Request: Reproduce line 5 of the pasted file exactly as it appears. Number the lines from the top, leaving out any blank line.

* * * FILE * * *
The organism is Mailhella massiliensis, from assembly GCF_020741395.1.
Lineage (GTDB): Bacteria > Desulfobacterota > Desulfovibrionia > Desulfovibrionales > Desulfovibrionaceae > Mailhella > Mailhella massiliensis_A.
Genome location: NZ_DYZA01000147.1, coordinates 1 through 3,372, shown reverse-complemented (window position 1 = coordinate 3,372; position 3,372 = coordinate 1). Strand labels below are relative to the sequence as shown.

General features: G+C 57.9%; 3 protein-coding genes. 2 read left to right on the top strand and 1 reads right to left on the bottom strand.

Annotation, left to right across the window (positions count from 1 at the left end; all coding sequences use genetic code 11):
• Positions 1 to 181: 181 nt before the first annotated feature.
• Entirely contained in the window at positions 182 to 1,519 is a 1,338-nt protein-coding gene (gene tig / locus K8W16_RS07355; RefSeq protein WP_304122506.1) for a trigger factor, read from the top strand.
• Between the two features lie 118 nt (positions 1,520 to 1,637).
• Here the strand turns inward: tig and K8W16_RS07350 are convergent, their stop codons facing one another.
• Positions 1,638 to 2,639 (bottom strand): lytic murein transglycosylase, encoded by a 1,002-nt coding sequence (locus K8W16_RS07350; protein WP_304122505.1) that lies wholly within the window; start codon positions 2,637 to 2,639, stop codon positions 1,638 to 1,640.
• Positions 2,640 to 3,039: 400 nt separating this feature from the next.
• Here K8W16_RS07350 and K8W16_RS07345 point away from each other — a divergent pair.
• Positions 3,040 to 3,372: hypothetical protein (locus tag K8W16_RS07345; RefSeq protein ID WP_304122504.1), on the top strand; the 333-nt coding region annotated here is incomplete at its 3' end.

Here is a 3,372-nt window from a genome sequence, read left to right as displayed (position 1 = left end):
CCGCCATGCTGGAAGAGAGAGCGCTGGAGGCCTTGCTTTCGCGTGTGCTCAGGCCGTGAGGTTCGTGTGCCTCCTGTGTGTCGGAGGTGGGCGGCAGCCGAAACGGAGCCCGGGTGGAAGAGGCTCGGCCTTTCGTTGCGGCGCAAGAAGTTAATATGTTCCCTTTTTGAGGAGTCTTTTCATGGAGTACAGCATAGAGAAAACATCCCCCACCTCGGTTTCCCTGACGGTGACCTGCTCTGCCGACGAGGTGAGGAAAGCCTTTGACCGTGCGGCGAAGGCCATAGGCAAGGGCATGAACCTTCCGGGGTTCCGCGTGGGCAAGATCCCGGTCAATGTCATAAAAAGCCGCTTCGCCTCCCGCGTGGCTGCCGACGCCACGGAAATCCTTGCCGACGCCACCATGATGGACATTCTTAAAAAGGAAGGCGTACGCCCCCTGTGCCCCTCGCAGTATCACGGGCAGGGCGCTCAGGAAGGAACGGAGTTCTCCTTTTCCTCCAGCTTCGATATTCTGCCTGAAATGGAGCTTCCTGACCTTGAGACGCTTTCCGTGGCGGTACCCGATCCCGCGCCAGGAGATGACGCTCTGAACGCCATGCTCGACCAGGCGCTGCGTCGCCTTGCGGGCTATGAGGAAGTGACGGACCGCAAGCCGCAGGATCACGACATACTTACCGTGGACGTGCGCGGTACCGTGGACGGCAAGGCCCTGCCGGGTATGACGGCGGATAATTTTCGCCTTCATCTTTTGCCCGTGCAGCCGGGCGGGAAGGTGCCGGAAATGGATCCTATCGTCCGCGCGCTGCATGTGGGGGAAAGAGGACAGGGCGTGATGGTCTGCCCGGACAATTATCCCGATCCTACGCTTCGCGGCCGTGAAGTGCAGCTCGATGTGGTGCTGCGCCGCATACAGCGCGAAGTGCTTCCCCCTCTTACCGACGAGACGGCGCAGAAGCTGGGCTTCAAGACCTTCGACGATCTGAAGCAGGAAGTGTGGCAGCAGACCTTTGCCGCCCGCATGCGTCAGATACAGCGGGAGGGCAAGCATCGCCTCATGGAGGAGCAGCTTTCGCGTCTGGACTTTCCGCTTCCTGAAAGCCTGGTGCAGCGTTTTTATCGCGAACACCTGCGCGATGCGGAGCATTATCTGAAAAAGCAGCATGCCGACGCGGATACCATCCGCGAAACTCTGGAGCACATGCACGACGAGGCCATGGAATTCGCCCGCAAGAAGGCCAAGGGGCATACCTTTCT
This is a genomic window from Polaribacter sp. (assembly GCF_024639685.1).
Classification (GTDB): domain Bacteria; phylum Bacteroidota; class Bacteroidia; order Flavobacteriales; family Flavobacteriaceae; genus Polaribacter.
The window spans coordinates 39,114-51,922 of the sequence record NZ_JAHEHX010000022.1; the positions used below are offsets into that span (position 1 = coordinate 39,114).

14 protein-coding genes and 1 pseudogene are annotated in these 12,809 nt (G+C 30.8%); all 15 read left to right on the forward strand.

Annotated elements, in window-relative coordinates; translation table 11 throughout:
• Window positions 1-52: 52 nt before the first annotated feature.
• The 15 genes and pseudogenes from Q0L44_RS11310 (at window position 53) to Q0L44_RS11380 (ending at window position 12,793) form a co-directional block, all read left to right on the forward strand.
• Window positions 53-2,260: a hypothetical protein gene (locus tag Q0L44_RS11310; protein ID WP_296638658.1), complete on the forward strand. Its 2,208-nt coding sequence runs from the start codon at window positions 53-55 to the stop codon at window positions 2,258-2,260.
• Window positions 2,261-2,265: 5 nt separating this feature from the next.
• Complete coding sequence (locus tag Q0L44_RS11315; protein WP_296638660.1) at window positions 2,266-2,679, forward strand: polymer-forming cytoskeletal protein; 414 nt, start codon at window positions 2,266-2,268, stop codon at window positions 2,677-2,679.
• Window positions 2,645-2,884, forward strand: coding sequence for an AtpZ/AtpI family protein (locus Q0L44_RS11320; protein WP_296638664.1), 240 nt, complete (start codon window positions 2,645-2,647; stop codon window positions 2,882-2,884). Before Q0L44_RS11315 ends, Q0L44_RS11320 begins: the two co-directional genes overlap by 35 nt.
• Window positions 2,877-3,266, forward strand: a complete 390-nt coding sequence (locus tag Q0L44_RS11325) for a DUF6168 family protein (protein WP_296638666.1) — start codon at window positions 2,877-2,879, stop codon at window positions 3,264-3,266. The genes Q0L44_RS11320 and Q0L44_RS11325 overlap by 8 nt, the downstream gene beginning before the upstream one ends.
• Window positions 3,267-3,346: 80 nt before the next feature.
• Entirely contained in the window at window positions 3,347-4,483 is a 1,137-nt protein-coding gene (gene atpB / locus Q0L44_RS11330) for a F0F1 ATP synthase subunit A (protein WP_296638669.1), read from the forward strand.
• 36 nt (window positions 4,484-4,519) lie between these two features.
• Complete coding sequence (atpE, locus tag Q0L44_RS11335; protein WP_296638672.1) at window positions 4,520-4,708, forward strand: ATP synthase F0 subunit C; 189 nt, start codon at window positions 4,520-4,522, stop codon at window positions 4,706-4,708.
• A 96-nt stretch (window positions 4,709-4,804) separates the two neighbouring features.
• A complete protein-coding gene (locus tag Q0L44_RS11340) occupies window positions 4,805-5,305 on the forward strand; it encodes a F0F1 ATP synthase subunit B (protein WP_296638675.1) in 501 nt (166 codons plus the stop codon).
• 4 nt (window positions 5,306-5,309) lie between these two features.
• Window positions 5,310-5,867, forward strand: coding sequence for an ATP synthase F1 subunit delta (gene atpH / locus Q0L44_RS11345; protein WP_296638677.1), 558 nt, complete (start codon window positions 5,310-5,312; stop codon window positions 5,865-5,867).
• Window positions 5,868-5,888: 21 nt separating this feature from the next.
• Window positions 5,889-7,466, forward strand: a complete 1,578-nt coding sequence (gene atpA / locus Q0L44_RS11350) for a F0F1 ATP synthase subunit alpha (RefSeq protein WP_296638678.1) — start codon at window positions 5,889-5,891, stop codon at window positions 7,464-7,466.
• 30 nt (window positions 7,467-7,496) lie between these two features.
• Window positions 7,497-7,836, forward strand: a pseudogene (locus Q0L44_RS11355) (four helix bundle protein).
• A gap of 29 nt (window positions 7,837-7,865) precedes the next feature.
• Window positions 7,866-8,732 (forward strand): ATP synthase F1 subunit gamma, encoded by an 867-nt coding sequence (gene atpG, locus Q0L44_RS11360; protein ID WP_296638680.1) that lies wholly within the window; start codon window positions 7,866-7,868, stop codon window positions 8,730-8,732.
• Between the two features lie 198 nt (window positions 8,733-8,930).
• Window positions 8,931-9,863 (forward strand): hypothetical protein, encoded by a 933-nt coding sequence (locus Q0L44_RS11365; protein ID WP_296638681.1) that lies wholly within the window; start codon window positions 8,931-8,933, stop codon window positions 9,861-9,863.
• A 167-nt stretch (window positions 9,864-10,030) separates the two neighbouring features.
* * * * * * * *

Annotation, left to right across the window (positions count from 1 at the left end; all coding sequences use genetic code 11):